A sample gap analysis shows how managers can estimate the size of strategies their organization needs.
Gap analysis comes near the end of the second stage of the planning process.
Having set the targets and the forecasts, the planning team can calculate the gaps. This shows them how powerful their new strategies need to be. It also shows them how urgent is the need for the strategies.
Usually I encourage a business to set targets for the profit. This does not exclude using other indicators such as Return on Capital Employed (ROCE) and so on. See section on Performance Indicators for more background on this.
So, in our sample gap analysis, first calculate the profit gap. This involves first setting the minimum level, or Tmin. This is the level, below which, the governing body would consider the top management had failed in their job, and may think of replacing them. Then a more acceptable or satisfactory level is set above this, Tsat. For more on the need to set a bracket of targets see Target Setting.
Now the planning team needs to estimate how their current strategies will play out in the future. This assumes no change to the current strategies. Then they make a double forecast. This time a pessimistic one for the worst-case scenario, or Fpes, and a more hopeful or optimistic one, Fopt.
Although the procedure is simple enough, the strategic planning team may find preparing the gap analysis quite challenging. The estimates may depend on anticipating interest rates, market shifts and the behavior of competitors. However, the planning team will, with the right kind of preparation and honest discussion, agree some envelope of change in corporate performance.
Here is our sample analysis, using profits as the corporate performance indicator.
For many of us the implications are not always obvious in a table of figures. It is helpful in planning discussions to work with a graphic representation, as well as the set of figures. Such charts are easy to prepare using a spreadsheet program like Microsoft Excel.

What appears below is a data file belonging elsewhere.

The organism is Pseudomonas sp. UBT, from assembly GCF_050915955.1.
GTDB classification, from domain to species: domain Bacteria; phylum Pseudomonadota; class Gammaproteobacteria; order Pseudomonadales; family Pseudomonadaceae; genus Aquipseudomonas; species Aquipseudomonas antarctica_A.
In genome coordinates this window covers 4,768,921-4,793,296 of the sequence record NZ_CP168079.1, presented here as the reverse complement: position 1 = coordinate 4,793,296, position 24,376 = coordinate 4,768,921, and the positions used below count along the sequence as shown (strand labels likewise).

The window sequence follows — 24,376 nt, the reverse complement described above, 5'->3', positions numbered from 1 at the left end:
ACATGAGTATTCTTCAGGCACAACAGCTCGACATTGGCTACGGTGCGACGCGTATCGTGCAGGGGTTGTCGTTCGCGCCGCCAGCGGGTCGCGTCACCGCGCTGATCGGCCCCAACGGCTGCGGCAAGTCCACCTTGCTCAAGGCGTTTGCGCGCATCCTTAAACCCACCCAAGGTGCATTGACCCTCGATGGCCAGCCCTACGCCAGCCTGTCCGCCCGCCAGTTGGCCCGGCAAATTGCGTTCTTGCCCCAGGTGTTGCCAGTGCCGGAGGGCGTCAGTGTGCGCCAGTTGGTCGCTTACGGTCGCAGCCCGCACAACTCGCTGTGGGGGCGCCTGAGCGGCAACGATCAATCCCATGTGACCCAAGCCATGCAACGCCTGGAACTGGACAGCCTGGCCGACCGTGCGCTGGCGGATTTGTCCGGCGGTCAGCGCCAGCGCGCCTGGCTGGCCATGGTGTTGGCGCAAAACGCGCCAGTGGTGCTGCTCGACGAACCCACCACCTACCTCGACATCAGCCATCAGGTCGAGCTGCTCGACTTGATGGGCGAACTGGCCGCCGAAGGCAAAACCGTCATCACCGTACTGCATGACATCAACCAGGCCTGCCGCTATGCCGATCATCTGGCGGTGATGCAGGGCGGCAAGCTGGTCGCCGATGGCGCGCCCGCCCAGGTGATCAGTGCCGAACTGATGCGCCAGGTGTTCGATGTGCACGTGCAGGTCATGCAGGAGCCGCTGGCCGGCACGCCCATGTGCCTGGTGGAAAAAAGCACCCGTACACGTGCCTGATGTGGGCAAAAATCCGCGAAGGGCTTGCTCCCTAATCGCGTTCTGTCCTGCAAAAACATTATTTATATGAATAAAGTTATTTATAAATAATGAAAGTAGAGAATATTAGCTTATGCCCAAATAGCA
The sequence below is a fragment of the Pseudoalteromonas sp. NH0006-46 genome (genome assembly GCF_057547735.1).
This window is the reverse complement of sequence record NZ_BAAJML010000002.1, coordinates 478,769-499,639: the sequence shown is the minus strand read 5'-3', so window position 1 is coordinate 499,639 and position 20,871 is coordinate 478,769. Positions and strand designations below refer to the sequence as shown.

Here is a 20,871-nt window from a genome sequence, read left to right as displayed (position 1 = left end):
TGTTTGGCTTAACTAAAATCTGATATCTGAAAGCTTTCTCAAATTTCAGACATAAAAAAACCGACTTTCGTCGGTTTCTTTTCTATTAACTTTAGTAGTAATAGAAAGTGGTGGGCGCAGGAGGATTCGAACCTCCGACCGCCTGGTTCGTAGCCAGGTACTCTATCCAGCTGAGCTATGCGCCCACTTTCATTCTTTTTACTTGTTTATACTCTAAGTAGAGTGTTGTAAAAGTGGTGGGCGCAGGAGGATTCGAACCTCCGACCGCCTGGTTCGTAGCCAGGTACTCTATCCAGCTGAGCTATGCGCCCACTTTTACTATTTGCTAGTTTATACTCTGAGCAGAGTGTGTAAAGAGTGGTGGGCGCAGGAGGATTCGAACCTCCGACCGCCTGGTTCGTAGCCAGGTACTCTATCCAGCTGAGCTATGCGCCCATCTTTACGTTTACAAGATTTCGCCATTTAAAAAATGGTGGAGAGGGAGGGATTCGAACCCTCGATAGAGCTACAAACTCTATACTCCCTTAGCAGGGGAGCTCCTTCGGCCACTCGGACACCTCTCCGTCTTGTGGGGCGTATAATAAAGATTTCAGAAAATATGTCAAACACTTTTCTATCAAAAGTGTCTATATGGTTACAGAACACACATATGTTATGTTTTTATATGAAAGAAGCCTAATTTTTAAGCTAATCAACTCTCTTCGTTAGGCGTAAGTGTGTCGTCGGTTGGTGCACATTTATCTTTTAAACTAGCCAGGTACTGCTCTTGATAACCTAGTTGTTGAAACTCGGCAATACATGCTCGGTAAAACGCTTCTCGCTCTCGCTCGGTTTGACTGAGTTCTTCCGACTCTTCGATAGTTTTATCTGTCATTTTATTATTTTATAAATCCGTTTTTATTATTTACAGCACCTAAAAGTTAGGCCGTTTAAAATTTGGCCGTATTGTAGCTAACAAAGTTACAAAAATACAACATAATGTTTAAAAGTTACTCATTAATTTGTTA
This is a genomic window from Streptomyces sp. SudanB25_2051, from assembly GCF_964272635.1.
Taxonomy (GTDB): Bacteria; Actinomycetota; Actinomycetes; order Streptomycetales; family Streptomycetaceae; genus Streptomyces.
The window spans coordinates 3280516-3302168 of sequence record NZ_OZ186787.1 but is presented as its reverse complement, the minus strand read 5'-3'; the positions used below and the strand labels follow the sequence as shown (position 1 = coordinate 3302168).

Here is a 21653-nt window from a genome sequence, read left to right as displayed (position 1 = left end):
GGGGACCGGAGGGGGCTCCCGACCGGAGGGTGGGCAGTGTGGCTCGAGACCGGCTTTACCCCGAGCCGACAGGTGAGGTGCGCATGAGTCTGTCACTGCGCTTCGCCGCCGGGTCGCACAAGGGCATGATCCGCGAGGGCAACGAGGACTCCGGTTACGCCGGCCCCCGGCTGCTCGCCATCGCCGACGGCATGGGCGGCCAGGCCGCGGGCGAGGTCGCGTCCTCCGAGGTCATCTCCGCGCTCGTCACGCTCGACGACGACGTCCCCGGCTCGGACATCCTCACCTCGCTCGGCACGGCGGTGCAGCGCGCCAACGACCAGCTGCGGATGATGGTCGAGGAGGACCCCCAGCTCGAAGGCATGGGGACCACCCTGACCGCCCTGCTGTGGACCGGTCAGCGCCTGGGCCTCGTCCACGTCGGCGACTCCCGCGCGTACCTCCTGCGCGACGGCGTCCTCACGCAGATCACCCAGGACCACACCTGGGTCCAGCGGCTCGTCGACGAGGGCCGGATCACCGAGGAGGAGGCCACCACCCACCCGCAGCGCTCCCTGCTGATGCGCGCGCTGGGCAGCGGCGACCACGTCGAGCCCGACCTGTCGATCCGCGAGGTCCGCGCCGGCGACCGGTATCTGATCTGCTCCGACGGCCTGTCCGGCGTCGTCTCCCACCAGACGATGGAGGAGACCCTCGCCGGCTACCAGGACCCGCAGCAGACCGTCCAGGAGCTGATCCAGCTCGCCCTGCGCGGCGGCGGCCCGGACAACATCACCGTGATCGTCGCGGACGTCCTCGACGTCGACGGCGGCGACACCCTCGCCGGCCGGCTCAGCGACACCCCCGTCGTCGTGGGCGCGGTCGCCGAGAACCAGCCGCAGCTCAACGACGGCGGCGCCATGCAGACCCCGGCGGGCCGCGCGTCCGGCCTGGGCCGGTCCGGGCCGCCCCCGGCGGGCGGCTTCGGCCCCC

All one needs to do is to place the graph for the profit targets on top of the graph for the profit forecasts.
This case already provides the planning team with some useful insights into the company situation. The calculations show that the gaps become significant towards the end of the period. Things do not look too bad. The optimistic forecast suggests achievement of the minimum target is a near thing, but possible. Therefore, this firm is not looking at anything too dramatic in the strategies needed. There is time to think through what actions to take. Relying on current strategies entails some level of risk. Therefore, the planners should proceed with the rest of the strategy development process.
Of course there is a huge range of possible outcomes. One sample analysis does not tell us much about the possibilities for any given organization. Each situation is in a sense unique. Therefore, the planning team simply has to do the homework to describe the strategic situation of their organization. It is highly desirable to put aside preconceived ideas about what strategic path the firm should be following. Put aside current fashionable ideas among ‘strategy gurus’, and face the facts about your own enterprise squarely.
Here are some more cases to give a general flavor of a sample gap analysis.
The sample gap analysis in each of the last two cases brings to mind the possibility of the organizations moving from good to great, an idea made popular by Jim Collins in his book Good to Great: Why Some Companies Make the Leap... and Others Don't.
You can see that some of the most significant strategic issues for an organization can in these sample gap analyses.
To get a better idea of how useful gap analysis can be, you can use your data to derive a simple gap analysis for your own organization. Simply go here to access the online GAP Analysis tool. It is free with simple registration.
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